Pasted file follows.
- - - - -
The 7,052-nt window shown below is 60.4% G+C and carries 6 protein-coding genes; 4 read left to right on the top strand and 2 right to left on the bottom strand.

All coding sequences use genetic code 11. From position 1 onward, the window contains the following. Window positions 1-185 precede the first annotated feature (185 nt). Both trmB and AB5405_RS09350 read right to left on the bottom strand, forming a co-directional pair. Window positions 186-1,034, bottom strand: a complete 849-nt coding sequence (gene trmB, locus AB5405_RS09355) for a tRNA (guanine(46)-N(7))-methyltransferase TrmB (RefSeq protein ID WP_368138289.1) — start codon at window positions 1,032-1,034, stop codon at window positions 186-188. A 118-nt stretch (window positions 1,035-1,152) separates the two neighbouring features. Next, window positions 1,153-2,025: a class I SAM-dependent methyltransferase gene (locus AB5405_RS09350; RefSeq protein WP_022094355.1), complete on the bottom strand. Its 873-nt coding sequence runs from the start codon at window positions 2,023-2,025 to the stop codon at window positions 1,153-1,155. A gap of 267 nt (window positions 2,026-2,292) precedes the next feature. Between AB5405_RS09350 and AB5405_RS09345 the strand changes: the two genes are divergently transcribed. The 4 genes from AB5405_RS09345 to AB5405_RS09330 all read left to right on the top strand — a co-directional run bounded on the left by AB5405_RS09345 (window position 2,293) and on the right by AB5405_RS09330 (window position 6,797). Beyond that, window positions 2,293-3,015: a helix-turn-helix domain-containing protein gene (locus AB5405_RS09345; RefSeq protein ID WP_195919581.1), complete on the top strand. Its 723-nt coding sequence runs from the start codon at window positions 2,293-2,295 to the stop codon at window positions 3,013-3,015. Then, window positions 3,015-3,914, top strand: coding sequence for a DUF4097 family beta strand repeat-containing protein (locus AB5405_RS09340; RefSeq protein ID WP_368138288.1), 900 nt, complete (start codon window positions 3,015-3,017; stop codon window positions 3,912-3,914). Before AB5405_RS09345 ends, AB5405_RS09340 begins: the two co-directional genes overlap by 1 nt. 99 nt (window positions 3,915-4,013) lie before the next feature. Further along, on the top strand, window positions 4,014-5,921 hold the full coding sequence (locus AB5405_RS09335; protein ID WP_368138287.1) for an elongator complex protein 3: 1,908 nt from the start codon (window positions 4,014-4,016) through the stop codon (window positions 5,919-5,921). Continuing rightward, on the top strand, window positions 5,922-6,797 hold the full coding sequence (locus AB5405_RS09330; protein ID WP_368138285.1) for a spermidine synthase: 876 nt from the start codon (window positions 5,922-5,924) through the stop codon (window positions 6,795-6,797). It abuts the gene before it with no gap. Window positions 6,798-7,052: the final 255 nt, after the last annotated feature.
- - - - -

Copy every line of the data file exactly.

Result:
The 7,052-nt window shown below is 60.4% G+C and carries 6 protein-coding genes; 4 read left to right on the top strand and 2 right to left on the bottom strand.

All coding sequences use genetic code 11. From position 1 onward, the window contains the following. Window positions 1-185 precede the first annotated feature (185 nt). Both trmB and AB5405_RS09350 read right to left on the bottom strand, forming a co-directional pair. Window positions 186-1,034, bottom strand: a complete 849-nt coding sequence (gene trmB, locus AB5405_RS09355) for a tRNA (guanine(46)-N(7))-methyltransferase TrmB (RefSeq protein ID WP_368138289.1) — start codon at window positions 1,032-1,034, stop codon at window positions 186-188. A 118-nt stretch (window positions 1,035-1,152) separates the two neighbouring features. Next, window positions 1,153-2,025: a class I SAM-dependent methyltransferase gene (locus AB5405_RS09350; RefSeq protein WP_022094355.1), complete on the bottom strand. Its 873-nt coding sequence runs from the start codon at window positions 2,023-2,025 to the stop codon at window positions 1,153-1,155. A gap of 267 nt (window positions 2,026-2,292) precedes the next feature. Between AB5405_RS09350 and AB5405_RS09345 the strand changes: the two genes are divergently transcribed. The 4 genes from AB5405_RS09345 to AB5405_RS09330 all read left to right on the top strand — a co-directional run bounded on the left by AB5405_RS09345 (window position 2,293) and on the right by AB5405_RS09330 (window position 6,797). Beyond that, window positions 2,293-3,015: a helix-turn-helix domain-containing protein gene (locus AB5405_RS09345; RefSeq protein ID WP_195919581.1), complete on the top strand. Its 723-nt coding sequence runs from the start codon at window positions 2,293-2,295 to the stop codon at window positions 3,013-3,015. Then, window positions 3,015-3,914, top strand: coding sequence for a DUF4097 family beta strand repeat-containing protein (locus AB5405_RS09340; RefSeq protein ID WP_368138288.1), 900 nt, complete (start codon window positions 3,015-3,017; stop codon window positions 3,912-3,914). Before AB5405_RS09345 ends, AB5405_RS09340 begins: the two co-directional genes overlap by 1 nt. 99 nt (window positions 3,915-4,013) lie before the next feature. Further along, on the top strand, window positions 4,014-5,921 hold the full coding sequence (locus AB5405_RS09335; protein ID WP_368138287.1) for an elongator complex protein 3: 1,908 nt from the start codon (window positions 4,014-4,016) through the stop codon (window positions 5,919-5,921). Continuing rightward, on the top strand, window positions 5,922-6,797 hold the full coding sequence (locus AB5405_RS09330; protein ID WP_368138285.1) for a spermidine synthase: 876 nt from the start codon (window positions 5,922-5,924) through the stop codon (window positions 6,795-6,797). It abuts the gene before it with no gap. Window positions 6,798-7,052: the final 255 nt, after the last annotated feature.